Manufacturing output expected to be subdued
Weak demand likely restrained investment and factory growth last month, analysts say
Reuters in Beijing
Growth in mainland investment and factory output probably remained listless in May on soft domestic demand, a Reuters poll showed, heightening risks that the Chinese economy may cool further in the second quarter.
Those hoping for exports and imports to be a bright spot are likely to be disappointed, too, as a sharp loss of momentum is expected, though analysts expect the slump will be exaggerated by what was suspected to be an artificially strong trade performance in April.
Dismal readings from the latest batch of Chinese data in coming days would further bruise market confidence in the world’s second-biggest economy, where expectations are mounting that growth in 2013 could slide further from last year’s 13-year trough.
“The key driver of growth is domestic demand and investment,” said Zhang Zhiwei, an economist at Nomura. “If industrial production continues to slow, it would point to a further slowdown in the second quarter.”
Zhang expects growth in the world’s second-biggest economy to decelerate to 7.5 per cent between April and June, from 7.7 per cent in the first quarter.
A Reuters poll of 20 analysts showed growth in fixed-asset investment, one of two main drivers of the mainland economy last year, likely rose 20.5 per cent in the first five months of this year compared to the period last year.
That is equivalent to investment rising 20.2 per cent in May from a year ago, Reuters’ calculation showed, the slackest pace in at least three months, and a level last seen in August, excluding January and February when monthly data was unavailable.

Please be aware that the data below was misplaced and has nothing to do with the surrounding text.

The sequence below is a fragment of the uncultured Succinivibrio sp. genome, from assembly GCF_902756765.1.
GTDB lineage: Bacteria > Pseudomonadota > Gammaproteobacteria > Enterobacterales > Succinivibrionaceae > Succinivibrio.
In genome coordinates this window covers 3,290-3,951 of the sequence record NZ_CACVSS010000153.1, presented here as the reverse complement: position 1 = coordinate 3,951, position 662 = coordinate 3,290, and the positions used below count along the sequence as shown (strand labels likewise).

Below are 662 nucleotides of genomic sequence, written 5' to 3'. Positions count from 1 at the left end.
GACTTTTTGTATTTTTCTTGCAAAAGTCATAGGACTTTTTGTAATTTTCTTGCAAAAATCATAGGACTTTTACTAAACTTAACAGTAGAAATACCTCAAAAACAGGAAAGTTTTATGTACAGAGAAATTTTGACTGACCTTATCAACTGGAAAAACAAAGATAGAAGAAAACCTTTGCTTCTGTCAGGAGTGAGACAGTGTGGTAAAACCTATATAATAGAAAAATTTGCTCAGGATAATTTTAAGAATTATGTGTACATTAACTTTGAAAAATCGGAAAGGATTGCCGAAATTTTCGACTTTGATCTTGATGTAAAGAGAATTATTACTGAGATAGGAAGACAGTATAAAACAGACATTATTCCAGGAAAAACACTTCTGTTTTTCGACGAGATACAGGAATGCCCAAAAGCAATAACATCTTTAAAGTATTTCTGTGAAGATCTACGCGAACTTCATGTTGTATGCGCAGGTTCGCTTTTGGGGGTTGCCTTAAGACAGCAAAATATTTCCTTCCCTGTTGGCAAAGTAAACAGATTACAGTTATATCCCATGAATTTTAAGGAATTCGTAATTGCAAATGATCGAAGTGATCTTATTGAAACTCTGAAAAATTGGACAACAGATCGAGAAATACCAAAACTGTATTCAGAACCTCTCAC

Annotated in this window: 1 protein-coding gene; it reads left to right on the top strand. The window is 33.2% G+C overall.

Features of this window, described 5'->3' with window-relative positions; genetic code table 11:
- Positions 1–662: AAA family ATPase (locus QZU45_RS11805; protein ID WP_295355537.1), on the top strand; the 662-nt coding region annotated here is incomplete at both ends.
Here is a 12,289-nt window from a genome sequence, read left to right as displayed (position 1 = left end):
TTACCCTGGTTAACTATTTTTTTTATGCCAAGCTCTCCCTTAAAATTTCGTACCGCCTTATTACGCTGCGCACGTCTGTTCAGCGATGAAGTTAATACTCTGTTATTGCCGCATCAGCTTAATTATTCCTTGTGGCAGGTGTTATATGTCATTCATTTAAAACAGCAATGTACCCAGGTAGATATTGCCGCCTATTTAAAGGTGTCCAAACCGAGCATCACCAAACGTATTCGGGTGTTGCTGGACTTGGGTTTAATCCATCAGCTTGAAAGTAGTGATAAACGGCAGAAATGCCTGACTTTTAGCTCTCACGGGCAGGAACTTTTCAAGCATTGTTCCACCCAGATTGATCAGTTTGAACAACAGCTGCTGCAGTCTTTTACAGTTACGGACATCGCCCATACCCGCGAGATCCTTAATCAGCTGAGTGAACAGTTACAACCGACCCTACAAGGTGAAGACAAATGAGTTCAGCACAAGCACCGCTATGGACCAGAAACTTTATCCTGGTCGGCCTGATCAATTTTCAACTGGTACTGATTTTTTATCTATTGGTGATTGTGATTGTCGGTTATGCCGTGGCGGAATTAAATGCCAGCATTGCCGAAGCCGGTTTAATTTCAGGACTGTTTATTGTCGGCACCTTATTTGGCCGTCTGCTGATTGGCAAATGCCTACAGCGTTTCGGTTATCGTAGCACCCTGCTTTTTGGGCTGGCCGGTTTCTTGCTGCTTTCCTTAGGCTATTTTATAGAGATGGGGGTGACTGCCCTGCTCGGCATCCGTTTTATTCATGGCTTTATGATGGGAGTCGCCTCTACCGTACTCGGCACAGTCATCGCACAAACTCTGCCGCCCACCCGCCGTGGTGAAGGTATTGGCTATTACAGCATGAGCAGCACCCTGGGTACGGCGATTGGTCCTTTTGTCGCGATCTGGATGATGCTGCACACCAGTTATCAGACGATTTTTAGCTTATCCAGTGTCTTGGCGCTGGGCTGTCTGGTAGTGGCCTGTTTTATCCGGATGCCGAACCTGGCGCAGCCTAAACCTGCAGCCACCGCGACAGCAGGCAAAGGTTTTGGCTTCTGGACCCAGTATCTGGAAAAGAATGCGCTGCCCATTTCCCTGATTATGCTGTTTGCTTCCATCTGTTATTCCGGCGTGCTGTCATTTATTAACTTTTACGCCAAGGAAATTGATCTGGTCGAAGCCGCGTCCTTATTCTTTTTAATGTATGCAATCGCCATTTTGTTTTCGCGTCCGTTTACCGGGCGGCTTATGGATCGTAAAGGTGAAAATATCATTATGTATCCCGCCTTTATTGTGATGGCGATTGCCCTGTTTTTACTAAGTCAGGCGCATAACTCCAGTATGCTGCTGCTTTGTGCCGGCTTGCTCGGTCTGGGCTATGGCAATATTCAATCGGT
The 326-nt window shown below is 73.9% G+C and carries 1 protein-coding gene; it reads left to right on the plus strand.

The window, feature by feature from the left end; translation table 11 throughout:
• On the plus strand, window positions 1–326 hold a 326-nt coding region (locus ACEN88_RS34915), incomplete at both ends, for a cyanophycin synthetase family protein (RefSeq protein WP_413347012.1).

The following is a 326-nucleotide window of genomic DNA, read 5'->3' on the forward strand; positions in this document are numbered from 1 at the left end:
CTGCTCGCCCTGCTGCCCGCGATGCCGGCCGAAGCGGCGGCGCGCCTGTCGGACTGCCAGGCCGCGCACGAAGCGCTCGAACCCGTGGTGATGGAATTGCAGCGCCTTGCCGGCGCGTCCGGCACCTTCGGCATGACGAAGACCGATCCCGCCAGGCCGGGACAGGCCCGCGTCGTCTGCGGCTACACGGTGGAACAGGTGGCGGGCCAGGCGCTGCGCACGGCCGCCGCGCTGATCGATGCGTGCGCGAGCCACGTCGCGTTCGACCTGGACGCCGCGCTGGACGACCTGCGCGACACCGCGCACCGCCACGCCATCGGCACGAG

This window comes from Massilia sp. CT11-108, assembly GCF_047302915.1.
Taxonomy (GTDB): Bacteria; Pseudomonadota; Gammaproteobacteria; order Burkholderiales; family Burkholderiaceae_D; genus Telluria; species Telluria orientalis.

Industrial output is forecast to have risen 9.3 per cent in May from a year ago, unchanged from April’s growth rate.
A pair of manufacturing surveys released earlier this month suggested big factories are faring better than their smaller peers, which are mired in their worst slowdown in seven months, but not by much.
Barclays, which plans to review its 7.9 per cent forecast for China’s 2013 economic growth after the May data deluge, said mixed results from the pair of factory surveys make it difficult to gauge the strength of the Chinese economy right now.
“But it is probably fair to say that growth momentum remains soft amid domestic overcapacity, external weakness, uncertain domestic policy and a lack of new stimulus,” Barclays said.
Growth in retail sales is forecast to edge up to 12.9 per cent in May from April’s 12.8 per cent, a three-month high but below last year’s monthly average expansion of 14.2 per cent.
May exports are forecast to have climbed 7.3 per cent compared to a year earlier, halving from April’s 14.7 per cent growth. Imports are expected to have risen 6 per cent in May, about a third of the growth seen in April.
While global demand remains weak, with the euro zone mired in recession, many economists believe comparisons with April may be distorted. China’s strong trade numbers in April were suspected of being inflated by speculative inflows disguised as false trade payments.
China’s trade sector is a mainstay provider of jobs and a crucial influence of domestic consumer mood, but its contribution to economic growth has been unsteady in recent years.